In today’s example of “It takes one to know one” we have Rubens Barrichello saying he feels badly about what happened to countryman Felipe Massa at the German Grand Prix.
Two different places offer up some of Ruben’s thinking. First, the official F1 site:
Q: Youâ€™ve seen it all, youâ€™ve done it all – is there anything in racing that could still surprise you?
RB: I think every time you get surprised. I tell you it was only last week that I saw something that was surprising. I thought with all the rules and the changes at the top management at Ferrari that they wouldnâ€™t do it any more after Austria. Last week that really was a big surprise!
Q: What happened at Hockenheim must have rung bells with you. Is Felipe Massa walking in your shoes now? And why is it that Ferrari think they have to lean towards one driver?
RB: You know, at the end of the day – as I just said – the big bosses that I was confronted by at Ferrari have all left. There were differences then and I thought that it would never happen again. And then all of a sudden I see that again. My first emotion was anger – just like everybody else. I didnâ€™t like what I saw! As for what makes Ferrari think that they have to act in this manner, I donâ€™t know. I can only say that I am happy with where I am. There is nothing like having no problems in a team! I understood and have learned a lot from the past and I am just happy right here right now.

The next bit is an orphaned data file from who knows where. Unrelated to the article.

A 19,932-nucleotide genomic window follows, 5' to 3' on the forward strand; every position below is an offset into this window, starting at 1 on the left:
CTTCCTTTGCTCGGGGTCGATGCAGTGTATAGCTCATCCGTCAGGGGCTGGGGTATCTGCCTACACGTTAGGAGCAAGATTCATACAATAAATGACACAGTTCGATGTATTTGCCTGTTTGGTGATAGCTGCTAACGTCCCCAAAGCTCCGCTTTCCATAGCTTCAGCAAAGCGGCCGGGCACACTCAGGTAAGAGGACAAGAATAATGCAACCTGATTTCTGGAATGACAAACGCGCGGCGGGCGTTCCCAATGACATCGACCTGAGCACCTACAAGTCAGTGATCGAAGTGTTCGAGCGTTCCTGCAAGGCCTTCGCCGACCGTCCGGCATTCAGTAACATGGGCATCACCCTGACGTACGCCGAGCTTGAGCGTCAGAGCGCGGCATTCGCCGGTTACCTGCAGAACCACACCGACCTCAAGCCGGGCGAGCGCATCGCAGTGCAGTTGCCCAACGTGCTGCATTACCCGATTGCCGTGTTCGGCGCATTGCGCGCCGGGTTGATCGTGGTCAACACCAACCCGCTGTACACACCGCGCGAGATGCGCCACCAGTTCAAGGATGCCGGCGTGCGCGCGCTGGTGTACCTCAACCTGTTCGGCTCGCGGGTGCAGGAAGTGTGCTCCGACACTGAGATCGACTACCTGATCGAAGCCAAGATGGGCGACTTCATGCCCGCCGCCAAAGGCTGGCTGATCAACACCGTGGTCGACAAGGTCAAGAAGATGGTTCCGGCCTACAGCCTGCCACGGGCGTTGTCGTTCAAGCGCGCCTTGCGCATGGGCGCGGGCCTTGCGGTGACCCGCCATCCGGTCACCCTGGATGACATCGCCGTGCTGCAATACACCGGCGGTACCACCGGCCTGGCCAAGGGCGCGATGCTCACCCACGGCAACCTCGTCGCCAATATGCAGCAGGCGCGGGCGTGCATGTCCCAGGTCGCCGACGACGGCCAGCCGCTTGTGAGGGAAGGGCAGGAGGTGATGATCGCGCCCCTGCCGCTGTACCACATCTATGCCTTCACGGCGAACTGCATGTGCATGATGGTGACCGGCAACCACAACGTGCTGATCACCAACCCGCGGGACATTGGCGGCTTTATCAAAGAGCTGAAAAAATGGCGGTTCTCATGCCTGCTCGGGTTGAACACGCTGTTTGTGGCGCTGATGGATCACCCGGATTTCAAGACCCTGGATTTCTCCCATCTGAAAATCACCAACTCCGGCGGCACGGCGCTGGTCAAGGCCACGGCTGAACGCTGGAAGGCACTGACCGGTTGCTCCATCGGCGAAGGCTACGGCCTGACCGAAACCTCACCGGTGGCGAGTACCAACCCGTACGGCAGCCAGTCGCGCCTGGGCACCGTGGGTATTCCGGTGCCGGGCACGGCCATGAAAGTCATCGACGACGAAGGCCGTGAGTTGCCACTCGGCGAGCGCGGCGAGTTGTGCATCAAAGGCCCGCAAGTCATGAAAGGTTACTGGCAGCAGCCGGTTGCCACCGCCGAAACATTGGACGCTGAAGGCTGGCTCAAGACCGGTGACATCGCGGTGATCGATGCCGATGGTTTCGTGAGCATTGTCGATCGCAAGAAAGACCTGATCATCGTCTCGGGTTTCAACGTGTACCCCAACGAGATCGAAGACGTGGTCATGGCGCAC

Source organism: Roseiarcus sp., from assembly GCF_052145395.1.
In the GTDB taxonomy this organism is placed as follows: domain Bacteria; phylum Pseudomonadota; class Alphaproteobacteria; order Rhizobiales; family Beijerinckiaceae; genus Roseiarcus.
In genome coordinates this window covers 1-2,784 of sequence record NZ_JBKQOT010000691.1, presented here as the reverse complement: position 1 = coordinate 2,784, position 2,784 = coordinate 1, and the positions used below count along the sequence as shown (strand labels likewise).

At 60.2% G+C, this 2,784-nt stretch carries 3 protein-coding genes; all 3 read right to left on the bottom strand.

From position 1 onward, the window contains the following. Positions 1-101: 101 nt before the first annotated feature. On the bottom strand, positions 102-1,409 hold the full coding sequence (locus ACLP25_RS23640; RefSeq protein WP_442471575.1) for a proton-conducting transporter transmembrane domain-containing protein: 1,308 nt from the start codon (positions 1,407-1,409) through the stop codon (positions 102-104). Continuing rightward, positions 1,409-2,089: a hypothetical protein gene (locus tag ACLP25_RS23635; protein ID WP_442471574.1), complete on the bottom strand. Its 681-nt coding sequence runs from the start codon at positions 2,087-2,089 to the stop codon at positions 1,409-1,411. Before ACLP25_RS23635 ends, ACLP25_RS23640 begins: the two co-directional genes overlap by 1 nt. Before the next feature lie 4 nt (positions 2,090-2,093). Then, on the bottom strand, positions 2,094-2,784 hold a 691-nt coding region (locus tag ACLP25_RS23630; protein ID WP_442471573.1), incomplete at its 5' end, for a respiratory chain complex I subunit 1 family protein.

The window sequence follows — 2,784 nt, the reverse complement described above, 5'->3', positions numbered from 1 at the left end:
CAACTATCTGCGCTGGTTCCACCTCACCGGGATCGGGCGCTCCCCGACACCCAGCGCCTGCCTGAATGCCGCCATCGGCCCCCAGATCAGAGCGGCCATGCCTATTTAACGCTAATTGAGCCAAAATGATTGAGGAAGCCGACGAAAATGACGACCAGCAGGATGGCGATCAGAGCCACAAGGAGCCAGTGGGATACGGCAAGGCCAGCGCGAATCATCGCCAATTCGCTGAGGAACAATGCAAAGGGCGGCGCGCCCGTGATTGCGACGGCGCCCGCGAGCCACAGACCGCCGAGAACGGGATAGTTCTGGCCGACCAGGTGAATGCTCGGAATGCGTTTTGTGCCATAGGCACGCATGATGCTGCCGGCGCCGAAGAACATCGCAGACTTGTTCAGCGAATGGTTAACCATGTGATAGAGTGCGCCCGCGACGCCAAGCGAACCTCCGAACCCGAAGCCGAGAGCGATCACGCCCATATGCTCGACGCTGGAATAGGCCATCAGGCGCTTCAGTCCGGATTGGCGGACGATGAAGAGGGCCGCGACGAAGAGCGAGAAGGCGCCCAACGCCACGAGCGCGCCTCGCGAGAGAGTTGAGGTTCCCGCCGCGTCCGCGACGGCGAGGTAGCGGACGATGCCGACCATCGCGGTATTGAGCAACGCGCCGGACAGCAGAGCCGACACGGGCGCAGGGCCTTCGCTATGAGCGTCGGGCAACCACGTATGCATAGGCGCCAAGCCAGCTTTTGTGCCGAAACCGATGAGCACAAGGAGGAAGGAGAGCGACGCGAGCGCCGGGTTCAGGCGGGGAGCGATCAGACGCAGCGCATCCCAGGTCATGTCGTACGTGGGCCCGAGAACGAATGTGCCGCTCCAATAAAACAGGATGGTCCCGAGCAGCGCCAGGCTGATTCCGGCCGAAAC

That’s Rubens being a little more cautious and political in his answers. Here’s another angle from Autosport:
“All I can say is that I am very sorry to him, to see what he had to go through such a bad thing,” said Barrichello at the Hungaroring. “Nobody should be able to go through those feelings. Felipe is a friend and I wish he didn’t have to go through it.”
Speaking about the team orders situation, Barrichello said: “I just think we should do something to stop this thing, because at the end of the day it could get into a bit of a drama.
“When you are racing you want to beat the other one, but I wouldn’t feel nice and feel good [if a team said] if I give you this and then you win. I never did like it. That is why I changed teams and that is why I went on.
“It is in the hand on the top people to change that. You should be allowed to race. If you don’t win the championship by one point, so be it.
“And if you win the championship by one point because someone gave it to you, what is the point? If I had to be a bad guy and be world champion. I don’t care. I will teach my boys that, and I will be happy with that.”
So… is it a stretch to connect that last comment about being a “bad guy” to Michael Schumacher and Fernando Alonso?
Of course, that attitude is also part of what has kept Rubens from winning it all.
Is it possible, do you suppose, to be a good person and a great driver? (I can imagine some names that are going to come, which could get the emotions running, and so let me say I do not mean that question disrespectfully. I just wonder how much the two do run at cross purposes.)